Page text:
Crowdsourcing A New Normal In Real Estate

evolutionFirst there was Web 1.0…

By luck and happenstance, I fell into real estate just as Web 1.0 was hitting its stride. Suddenly you weren’t one of the cool kids if you didn’t have a static brochure site up with contact information and a cool .com or .net domain name. A picture of an agent with his or her dog was not uncommon. It was a heady time, especially for a lawyer who didn’t have a clue about any marketing, much less internet marketing (despite the staggering tuition I paid my law school 😉 ).

Then came Web 2.0…

Flash forward to the mid-2000’s and people wanted a little more action from their website experience. They got comfortable filling out forms with personal information and handing over their credit cards to buy things from faceless strangers. They got empowered! And they got impatient!

Suddenly they wanted what they wanted immediately. No longer was anybody content to wait 24 hours for an email response.

That’s when things started to get really interesting and I was lucky enough to be in business with a smart woman who understood the power of web databases and how MLS databases could be manipulated to engage website visitors and engender trust so that relationships with real estate agents and companies could be born.

I am proud to say that we were two female entrepreneurs on the bleeding edge of what you see today on Zillow, Trulia and Realtor.com (sometimes referred to collectively and often derisively as the “ZTR’s”) – that is, mega sites with loads of real estate listings and tools to capture consumer information, but not much personality.

Woe to the bleeding edge innovators. Sadly, we didn’t survive the big meltdown in 2007/08. But what’s a little financial meltdown to diehard geeks? What I got was a few years on the sidelines watching the real estate industry stall, while the sharing economy, crowdsourcing and digital content movement exploded. That all got me to wondering….

What’s next for Web 3.0 & Real Estate?

What does the next iteration of real estate services look like in our global, hyper-connected world?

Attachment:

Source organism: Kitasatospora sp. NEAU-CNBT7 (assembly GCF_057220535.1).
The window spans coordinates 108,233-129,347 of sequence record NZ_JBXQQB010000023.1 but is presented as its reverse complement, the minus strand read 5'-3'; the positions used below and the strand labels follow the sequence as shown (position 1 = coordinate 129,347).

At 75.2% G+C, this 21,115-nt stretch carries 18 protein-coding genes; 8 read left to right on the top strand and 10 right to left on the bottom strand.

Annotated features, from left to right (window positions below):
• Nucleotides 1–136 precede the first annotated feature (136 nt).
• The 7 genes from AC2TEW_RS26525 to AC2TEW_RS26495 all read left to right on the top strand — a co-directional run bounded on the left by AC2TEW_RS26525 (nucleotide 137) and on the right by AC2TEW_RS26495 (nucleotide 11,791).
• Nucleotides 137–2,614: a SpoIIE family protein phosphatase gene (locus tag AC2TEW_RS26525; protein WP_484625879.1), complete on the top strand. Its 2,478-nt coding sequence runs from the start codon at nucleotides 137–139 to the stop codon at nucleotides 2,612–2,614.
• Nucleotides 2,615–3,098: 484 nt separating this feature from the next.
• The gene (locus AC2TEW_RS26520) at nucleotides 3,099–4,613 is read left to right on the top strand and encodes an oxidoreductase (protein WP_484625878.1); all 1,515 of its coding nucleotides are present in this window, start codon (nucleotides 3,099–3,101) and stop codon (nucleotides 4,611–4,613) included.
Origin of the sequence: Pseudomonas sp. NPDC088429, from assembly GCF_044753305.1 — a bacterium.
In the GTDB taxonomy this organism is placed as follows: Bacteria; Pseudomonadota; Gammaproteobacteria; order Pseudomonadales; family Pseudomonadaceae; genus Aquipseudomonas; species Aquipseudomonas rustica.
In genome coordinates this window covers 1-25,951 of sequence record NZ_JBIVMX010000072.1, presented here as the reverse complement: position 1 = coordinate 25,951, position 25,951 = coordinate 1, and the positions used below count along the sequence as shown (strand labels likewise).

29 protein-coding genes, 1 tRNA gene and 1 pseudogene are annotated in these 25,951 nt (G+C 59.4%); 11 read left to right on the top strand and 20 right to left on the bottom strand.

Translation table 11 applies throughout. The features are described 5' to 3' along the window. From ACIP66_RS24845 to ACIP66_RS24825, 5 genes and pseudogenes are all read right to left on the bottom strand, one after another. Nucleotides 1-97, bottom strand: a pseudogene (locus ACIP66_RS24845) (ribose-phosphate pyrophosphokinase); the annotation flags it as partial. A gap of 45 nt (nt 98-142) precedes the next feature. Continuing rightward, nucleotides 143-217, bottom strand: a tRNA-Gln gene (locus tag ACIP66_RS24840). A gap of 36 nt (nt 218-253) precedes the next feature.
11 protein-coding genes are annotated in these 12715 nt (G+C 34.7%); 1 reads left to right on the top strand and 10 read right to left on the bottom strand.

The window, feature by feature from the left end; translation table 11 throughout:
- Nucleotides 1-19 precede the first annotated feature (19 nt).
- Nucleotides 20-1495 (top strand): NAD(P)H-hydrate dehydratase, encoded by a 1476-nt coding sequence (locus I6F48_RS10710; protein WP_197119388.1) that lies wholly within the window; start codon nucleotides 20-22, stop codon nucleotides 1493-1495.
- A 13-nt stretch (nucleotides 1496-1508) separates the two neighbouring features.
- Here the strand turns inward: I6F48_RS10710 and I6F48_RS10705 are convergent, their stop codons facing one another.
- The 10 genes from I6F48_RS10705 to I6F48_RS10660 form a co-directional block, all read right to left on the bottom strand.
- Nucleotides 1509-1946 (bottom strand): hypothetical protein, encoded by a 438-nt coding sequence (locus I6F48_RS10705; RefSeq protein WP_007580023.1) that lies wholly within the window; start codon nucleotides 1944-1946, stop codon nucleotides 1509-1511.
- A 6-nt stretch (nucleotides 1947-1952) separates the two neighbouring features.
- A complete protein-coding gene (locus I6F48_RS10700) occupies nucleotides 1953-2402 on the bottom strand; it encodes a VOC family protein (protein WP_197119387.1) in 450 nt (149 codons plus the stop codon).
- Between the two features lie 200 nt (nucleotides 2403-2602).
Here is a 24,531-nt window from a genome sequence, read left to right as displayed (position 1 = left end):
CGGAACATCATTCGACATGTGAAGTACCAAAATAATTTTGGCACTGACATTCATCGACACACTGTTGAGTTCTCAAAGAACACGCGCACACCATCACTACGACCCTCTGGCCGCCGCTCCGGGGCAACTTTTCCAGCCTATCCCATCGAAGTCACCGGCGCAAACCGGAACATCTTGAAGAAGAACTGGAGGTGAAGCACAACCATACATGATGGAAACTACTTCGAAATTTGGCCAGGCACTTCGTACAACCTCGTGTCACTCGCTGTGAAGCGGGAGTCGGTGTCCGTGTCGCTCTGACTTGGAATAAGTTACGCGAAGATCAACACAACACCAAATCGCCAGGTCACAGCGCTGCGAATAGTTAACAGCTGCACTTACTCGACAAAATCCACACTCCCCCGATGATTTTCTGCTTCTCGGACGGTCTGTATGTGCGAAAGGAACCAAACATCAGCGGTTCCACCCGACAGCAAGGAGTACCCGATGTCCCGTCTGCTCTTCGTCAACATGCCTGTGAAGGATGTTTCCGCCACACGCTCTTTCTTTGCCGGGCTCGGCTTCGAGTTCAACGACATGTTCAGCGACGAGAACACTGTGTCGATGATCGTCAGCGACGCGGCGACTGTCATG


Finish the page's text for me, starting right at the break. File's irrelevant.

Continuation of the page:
Here are a few of my big ideas that I’m chewing on, rolling around and otherwise playing with:

  • Consumers are tired of the ZTR’s not being real, live real estate brokerages. They are discovering that the ZTR’s have stale data and a posse of uninterested real estate agents whose pictures appear only because they heard that Internet leads are “easy” and that they better offer up their credit cards to get their faces showing up next to other people’s listings on the ZTR websites.
  • I think consumers are ready for real agents who really understand how the minds of web consumers work. It’s not that difficult or expensive for agents to have ZTR-style websites. Just look at my site. Sure it could use more commentary and video, but that will come. What you will find is boatloads of listings, listings, listings! And a realtor who cares.
  • I think that lots of people got burned in the “great price correction” of 2008 and the memory will live on for a good long time. They’re reluctant to trust the real estate agent that Great Aunt Matilda suggested from her bingo club. They want younger, smarter, more savvy agents and they want data they can see and evaluate for themselves — not some stranger’s opinion on valuation.
  • I think that consumers have lots and lots of different favorite digital channels where they like to discover their information and hear other people’s opinions. They are no longer content to hang out on the ZTR’s. They want to talk about real estate valuations and market trends on Facebook, Twitter, LinkedIn, Pinterest, YouTube, Instagram, Vine and 10 others I can’t even think of right now or that haven’t been invented.
  • Web responsive matters! We’re all walking around with at least one mobile device and that is how we’re consuming our email, news and information. Real estate websites must be functional on the smallest of screens and everything in between.

These are just a few of the ideas, assumptions and concepts I’m playing around with as we all feel our way toward Real Estate 3.0.

What are your big ideas?

If you’re a consumer, how do you want to experience real estate in the digital age? What do you want from your realtors? Do you like the idea of paperless transactions or six inches of paper at closing? If you’re a real estate agent or broker, how do you see Real Estate 3.0 rolling out.

Let’s put our heads together in true web 3.0 fashion and have an interactive conversation. Belly up below and state your thoughts! Should we take this conversation someplace else? Tell me! I want to know what the crowd wants.

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